We believe we speak for many in the New Jersey Jewish community in voicing our deep disappointment with the Jewish Federation of Greater MetroWest NJ over the decision of its Board of Trustees to oppose the recently negotiated deal to prevent Iran from developing nuclear weapons.
This is a divisive issue with strong opinions on both sides within our community. Polling suggests that a solid majority of American Jews support the president and the agreement. Nonetheless, it would have been better for the federation to follow the example of most Jewish federations across our nation by not taking a position, knowing that whichever stance it took would effectively disenfranchise a considerable proportion of its members and supporters.
The federation’s mission statement states that it “cares for people in need, builds Jewish life, and saves the world, one person at a time, every day.” The federation’s ability to carry out this mission depends on the support of the entire Jewish community it represents. Its ability to do so is severely jeopardized by the federation’s taking a contentious political position that divides that community. The federation states of its Board of Trustees, which approved its position, that its members “reflect the diversity of the Greater MetroWest Jewish community.” On this issue, they do not.
Since the Board of Trustees unilaterally chose to go ahead, it is incumbent on us to state, firstly, that the Board does not speak for us, and secondly to put forward the counter argument for the deal which we strongly believe is essential to US interests as well as Israel’s security.
Contrary to what opponents claim, there is no realistically possible “better deal.” Rejecting this deal in the hope of a better one is risky and reckless.
As Graham Allison, director of the Belfer Center for Science and International Affairs at Harvard’s Kennedy School, has written, reflecting the view of the overwhelming majority of experts, “If the U.S. Congress rejects this agreement and proposes sending Secretary of State John Kerry back to the negotiating table, Kerry will most likely find no one else there…The international coalition will splinter and the sanctions regime will collapse, with Russia and China leading the way, but with France and Germany not far behind.”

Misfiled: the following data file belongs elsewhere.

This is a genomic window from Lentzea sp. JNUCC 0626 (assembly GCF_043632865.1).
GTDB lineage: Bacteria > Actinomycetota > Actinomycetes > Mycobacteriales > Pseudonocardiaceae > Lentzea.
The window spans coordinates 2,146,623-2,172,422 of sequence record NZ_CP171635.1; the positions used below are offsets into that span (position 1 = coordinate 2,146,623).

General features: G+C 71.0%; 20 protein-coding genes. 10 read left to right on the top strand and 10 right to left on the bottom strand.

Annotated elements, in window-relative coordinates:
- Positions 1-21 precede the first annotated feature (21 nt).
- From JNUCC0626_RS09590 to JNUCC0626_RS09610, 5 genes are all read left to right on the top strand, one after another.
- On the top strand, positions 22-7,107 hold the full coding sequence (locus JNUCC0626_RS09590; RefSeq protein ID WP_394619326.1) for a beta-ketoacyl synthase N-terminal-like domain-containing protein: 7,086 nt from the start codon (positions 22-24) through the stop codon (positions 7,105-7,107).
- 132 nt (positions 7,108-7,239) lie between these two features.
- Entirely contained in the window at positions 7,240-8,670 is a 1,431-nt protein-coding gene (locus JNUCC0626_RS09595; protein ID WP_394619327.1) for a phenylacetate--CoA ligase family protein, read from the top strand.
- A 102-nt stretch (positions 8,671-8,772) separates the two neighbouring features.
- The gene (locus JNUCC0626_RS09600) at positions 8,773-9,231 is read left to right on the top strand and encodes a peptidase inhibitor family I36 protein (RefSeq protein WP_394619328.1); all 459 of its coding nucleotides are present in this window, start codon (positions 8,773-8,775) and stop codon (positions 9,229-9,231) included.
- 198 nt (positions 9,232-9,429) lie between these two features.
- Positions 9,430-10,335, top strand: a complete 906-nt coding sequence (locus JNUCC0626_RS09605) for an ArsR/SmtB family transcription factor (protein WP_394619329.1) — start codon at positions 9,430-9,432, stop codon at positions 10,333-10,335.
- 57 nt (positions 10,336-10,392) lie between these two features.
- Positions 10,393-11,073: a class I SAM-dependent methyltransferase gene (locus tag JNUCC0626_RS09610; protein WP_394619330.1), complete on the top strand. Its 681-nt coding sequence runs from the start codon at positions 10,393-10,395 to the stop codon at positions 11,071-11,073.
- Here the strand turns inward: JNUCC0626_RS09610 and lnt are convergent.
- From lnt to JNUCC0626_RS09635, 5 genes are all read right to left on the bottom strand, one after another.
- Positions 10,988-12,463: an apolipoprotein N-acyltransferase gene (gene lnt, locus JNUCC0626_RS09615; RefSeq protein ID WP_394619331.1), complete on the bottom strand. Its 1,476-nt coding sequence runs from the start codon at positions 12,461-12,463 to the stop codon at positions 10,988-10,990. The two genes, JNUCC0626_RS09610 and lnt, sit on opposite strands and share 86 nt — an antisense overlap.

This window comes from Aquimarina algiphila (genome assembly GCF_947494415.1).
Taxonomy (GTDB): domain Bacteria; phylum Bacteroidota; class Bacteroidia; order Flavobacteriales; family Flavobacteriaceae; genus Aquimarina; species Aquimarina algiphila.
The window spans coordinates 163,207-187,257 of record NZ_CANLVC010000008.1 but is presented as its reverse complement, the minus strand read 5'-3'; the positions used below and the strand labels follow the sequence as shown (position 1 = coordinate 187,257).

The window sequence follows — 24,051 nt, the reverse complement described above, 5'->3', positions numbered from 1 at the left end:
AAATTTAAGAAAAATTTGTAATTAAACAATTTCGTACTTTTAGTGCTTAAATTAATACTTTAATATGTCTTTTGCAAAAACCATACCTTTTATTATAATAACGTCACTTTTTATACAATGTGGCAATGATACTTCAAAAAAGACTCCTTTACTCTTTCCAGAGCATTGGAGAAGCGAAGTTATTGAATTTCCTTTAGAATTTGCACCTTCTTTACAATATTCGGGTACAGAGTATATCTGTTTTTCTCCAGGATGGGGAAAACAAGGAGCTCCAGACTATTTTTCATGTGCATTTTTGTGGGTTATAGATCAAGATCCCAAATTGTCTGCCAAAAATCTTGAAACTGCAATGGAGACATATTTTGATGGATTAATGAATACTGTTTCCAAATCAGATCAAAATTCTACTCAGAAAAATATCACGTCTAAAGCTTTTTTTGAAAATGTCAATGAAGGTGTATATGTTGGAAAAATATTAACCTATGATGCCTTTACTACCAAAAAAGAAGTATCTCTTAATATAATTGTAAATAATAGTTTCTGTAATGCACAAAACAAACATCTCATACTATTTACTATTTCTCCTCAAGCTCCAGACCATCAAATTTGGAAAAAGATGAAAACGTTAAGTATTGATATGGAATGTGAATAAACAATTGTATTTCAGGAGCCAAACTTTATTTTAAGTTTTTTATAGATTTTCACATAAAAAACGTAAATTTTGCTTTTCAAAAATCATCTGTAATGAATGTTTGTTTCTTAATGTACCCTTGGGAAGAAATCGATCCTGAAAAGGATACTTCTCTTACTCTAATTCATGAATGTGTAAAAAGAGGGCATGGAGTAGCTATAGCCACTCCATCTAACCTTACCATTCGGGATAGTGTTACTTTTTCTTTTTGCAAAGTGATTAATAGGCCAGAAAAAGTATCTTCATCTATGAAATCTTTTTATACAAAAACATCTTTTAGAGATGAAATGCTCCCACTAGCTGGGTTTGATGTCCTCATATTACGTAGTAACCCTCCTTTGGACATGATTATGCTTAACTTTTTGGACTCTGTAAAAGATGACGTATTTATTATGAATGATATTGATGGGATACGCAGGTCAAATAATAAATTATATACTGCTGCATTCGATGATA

Former Mossad Chief Efraim Halevy, who supports the agreement, concurs: “Without an agreement, Iran will be free to do as it pleases, while the sanctions regime will…crumble… There will be no other agreement and no other negotiations. What is better, a signed agreement or no agreement?”
Rejecting the agreement, according to a great many experts, is highly likely to result in the worst of both worlds: the collapse of international sanctions against Iran and the absence of any agreement to restrain its nuclear program.
We believe that rejecting the deal will free Iran to advance towards a nuclear weapon, making war more likely. As Robert Jervis, the Adlai E. Stevenson Professor of International Affairs at Columbia University, has explained, the terms demanded by the agreement’s critics “are terms that can only be imposed on a country that has been militarily defeated.”
With no agreement, Iran is likely to continue on the path to a nuclear weapon, making it more likely that Israel and the U.S. will feel compelled to stop Iran’s development of nuclear arms by force. A military strike will only delay Iran’s nuclear capabilities by two to three years; this agreement will set it back by 15 years.
We therefore urge our Members of Congress to approve the deal, and hope that the Board of Trustees of the federation will reverse this ill-considered and harmful stance.